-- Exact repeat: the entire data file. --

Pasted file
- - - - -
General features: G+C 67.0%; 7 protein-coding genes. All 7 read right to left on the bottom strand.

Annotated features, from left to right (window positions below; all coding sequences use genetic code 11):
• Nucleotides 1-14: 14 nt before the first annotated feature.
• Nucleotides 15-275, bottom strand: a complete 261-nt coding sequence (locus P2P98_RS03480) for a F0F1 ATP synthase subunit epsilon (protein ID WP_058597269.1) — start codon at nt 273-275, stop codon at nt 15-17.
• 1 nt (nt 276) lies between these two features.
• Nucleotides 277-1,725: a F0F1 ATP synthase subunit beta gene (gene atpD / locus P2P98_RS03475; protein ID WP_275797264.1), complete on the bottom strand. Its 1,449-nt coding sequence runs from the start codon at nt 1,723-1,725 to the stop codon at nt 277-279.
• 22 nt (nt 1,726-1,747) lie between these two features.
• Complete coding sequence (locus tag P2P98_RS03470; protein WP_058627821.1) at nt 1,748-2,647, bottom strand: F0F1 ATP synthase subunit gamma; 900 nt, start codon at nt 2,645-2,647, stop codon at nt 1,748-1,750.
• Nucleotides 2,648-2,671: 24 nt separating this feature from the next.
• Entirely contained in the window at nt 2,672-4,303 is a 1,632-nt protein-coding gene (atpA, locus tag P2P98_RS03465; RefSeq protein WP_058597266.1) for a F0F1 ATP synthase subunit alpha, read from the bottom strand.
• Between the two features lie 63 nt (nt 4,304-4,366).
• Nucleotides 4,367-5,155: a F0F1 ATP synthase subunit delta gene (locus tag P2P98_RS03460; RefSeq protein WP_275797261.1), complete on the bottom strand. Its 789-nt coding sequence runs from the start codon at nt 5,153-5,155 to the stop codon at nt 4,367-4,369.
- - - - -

General features: G+C 67.0%; 7 protein-coding genes. All 7 read right to left on the bottom strand.

Annotated features, from left to right (window positions below; all coding sequences use genetic code 11):
• Nucleotides 1-14: 14 nt before the first annotated feature.
• Nucleotides 15-275, bottom strand: a complete 261-nt coding sequence (locus P2P98_RS03480) for a F0F1 ATP synthase subunit epsilon (protein ID WP_058597269.1) — start codon at nt 273-275, stop codon at nt 15-17.
• 1 nt (nt 276) lies between these two features.
• Nucleotides 277-1,725: a F0F1 ATP synthase subunit beta gene (gene atpD / locus P2P98_RS03475; protein ID WP_275797264.1), complete on the bottom strand. Its 1,449-nt coding sequence runs from the start codon at nt 1,723-1,725 to the stop codon at nt 277-279.
• 22 nt (nt 1,726-1,747) lie between these two features.
• Complete coding sequence (locus tag P2P98_RS03470; protein WP_058627821.1) at nt 1,748-2,647, bottom strand: F0F1 ATP synthase subunit gamma; 900 nt, start codon at nt 2,645-2,647, stop codon at nt 1,748-1,750.
• Nucleotides 2,648-2,671: 24 nt separating this feature from the next.
• Entirely contained in the window at nt 2,672-4,303 is a 1,632-nt protein-coding gene (atpA, locus tag P2P98_RS03465; RefSeq protein WP_058597266.1) for a F0F1 ATP synthase subunit alpha, read from the bottom strand.
• Between the two features lie 63 nt (nt 4,304-4,366).
• Nucleotides 4,367-5,155: a F0F1 ATP synthase subunit delta gene (locus tag P2P98_RS03460; RefSeq protein WP_275797261.1), complete on the bottom strand. Its 789-nt coding sequence runs from the start codon at nt 5,153-5,155 to the stop codon at nt 4,367-4,369.